Phylogenetic and ecomorphological structure of assemblages of breeding leaf warblers (Phylloscopidae) along Himalayan elevational gradients
Article first published online: 24 FEB 2014
© 2014 John Wiley & Sons Ltd
Journal of Biogeography
Volume 41, Issue 6, pages 1193–1203, June 2014
How to Cite
Ghosh-Harihar, M. (2014), Phylogenetic and ecomorphological structure of assemblages of breeding leaf warblers (Phylloscopidae) along Himalayan elevational gradients. Journal of Biogeography, 41: 1193–1203. doi: 10.1111/jbi.12281
- Issue published online: 13 MAY 2014
- Article first published online: 24 FEB 2014
- US National Science Foundation
- Arthropod abundance;
- climatic variables;
- environmental filtering;
- leaf warblers;
- morphological trait metrics;
- net relatedness index;
- niche conservatism;
- phylogenetic structure
To understand the relative importance of ecological and biogeographical processes structuring assemblages of Himalayan leaf warblers (family Phylloscopidae), through an evaluation of (1) the patterns of species richness and phylogenetic community structure, (2) their environmental determinants, and (3) dispersion of morphological traits within communities.
Elevational gradients across the east and the west Himalayas, India.
Species presences were assessed at 16 sites along eight elevational gradients. Phylogenetic conservatism was assessed in three functional morphological traits (body size, tarsus length, beak shape) and phylogenetic structure in terms of the net relatedness index (NRI) was quantified using a published phylogenetic tree. Site-specific species richness and NRI were related to climatic variables and arthropod abundance. Morphological trait metrics were also calculated and the observed trait dispersion related to patterns of species richness and phylogenetic structure of the assemblages.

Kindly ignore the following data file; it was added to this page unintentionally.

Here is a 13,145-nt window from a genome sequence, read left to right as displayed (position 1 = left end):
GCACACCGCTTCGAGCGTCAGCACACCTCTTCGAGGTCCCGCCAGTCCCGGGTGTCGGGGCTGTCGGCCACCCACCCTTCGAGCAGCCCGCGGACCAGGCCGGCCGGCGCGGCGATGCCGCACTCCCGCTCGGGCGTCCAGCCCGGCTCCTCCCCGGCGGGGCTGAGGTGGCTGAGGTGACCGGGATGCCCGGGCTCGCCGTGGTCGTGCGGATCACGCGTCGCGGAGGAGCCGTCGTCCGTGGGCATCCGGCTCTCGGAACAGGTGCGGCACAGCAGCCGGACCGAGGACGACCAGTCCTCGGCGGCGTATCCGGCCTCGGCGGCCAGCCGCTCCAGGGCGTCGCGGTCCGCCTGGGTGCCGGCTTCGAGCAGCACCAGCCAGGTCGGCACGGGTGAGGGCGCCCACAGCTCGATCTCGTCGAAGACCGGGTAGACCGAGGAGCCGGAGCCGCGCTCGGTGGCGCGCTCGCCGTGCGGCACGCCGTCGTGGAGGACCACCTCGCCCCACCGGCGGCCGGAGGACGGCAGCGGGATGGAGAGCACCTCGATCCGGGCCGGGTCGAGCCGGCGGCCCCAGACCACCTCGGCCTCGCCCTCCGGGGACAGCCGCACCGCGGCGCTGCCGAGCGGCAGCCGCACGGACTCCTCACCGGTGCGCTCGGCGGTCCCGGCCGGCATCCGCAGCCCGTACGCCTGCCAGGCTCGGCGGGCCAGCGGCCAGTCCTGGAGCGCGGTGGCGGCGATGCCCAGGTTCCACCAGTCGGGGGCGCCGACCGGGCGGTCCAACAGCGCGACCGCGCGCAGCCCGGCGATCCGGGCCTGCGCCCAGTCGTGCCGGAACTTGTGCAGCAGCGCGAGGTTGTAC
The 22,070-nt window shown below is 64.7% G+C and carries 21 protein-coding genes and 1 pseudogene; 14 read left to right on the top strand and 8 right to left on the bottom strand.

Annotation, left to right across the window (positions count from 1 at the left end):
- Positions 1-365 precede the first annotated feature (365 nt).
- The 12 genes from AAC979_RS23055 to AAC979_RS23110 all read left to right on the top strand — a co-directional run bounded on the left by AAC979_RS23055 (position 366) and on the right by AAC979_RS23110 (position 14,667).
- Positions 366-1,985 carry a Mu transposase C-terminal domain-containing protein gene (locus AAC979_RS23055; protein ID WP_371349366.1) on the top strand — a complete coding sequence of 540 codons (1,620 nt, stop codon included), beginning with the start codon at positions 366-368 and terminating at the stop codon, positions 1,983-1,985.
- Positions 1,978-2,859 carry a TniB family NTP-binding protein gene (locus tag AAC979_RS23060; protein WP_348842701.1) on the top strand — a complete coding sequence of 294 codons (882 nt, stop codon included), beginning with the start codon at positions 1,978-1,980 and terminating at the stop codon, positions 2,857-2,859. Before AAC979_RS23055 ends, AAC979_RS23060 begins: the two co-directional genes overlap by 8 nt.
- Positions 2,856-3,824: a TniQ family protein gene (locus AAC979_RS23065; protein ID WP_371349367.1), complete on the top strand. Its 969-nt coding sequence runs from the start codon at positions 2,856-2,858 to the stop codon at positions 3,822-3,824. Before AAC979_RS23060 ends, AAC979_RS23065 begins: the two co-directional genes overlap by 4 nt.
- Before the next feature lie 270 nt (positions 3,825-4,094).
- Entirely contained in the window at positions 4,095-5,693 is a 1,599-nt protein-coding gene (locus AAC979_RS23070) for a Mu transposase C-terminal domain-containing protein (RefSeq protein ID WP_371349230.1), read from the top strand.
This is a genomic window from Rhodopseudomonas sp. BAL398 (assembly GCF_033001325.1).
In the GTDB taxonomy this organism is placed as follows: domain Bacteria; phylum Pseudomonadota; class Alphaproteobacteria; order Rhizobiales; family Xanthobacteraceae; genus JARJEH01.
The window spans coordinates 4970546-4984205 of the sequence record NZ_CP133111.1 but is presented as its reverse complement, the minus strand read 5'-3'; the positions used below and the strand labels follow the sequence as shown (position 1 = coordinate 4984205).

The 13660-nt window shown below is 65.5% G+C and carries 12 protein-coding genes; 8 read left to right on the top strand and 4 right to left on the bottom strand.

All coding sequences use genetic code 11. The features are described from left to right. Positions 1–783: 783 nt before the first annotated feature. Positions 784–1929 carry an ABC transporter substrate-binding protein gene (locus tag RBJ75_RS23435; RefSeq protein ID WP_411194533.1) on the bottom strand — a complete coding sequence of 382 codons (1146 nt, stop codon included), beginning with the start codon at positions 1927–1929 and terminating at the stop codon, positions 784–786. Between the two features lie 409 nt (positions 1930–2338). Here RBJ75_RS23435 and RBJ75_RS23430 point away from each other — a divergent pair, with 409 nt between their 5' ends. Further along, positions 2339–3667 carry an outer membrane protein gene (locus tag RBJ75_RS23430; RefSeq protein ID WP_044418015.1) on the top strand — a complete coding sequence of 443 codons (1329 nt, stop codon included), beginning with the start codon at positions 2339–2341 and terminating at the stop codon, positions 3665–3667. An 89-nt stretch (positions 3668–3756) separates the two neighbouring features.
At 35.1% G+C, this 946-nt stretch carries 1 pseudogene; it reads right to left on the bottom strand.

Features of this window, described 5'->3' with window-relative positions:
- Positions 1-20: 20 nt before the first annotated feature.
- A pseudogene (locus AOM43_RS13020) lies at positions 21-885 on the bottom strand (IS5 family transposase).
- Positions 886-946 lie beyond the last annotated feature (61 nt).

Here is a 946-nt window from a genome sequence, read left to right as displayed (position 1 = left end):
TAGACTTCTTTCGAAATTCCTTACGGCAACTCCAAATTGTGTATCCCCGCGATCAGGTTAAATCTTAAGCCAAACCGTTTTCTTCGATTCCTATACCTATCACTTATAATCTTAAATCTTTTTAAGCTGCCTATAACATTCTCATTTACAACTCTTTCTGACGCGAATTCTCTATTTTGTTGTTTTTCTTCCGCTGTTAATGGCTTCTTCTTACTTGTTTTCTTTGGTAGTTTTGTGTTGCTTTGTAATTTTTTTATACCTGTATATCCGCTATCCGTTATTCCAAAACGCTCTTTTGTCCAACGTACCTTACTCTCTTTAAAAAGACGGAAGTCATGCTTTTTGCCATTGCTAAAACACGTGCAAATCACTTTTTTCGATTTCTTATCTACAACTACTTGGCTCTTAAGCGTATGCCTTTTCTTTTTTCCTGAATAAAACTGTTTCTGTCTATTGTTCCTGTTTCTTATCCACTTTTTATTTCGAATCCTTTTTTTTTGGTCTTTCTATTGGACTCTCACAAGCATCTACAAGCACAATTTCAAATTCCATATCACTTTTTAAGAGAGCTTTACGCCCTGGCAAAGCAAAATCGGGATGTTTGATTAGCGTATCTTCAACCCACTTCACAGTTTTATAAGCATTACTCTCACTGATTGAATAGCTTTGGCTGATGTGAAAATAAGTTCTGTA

The 16 assemblages, composed of two to eight species, ran the entire spectrum of significance in terms of their phylogenetic structure, resulting in many clustered assemblages at low elevations and a few overdispersed assemblages at higher elevations. Phylogenetic structure was not significantly correlated with species richness, although variation in both was largely explained by maximum temperature and arthropod abundance. At the regional scale, both trait filtering (beak shape) and trait convergence (tarsus length) seem to influence the distribution of species along the elevational gradients. Dispersion of body size metrics suggested filtering and competition as predicted by phylogenetic structure, while beak shape metrics suggested competitive interactions even in phylogenetically clustered assemblages.
The interaction of multiple assembly processes (competition, filtering and history) appears to structure the Himalayan leaf warbler assemblages. Phylogenetic community structure largely reflected the biogeographical history of species accumulation into the Himalayas, while processes structuring local assemblages were better explained by the dispersion of traits.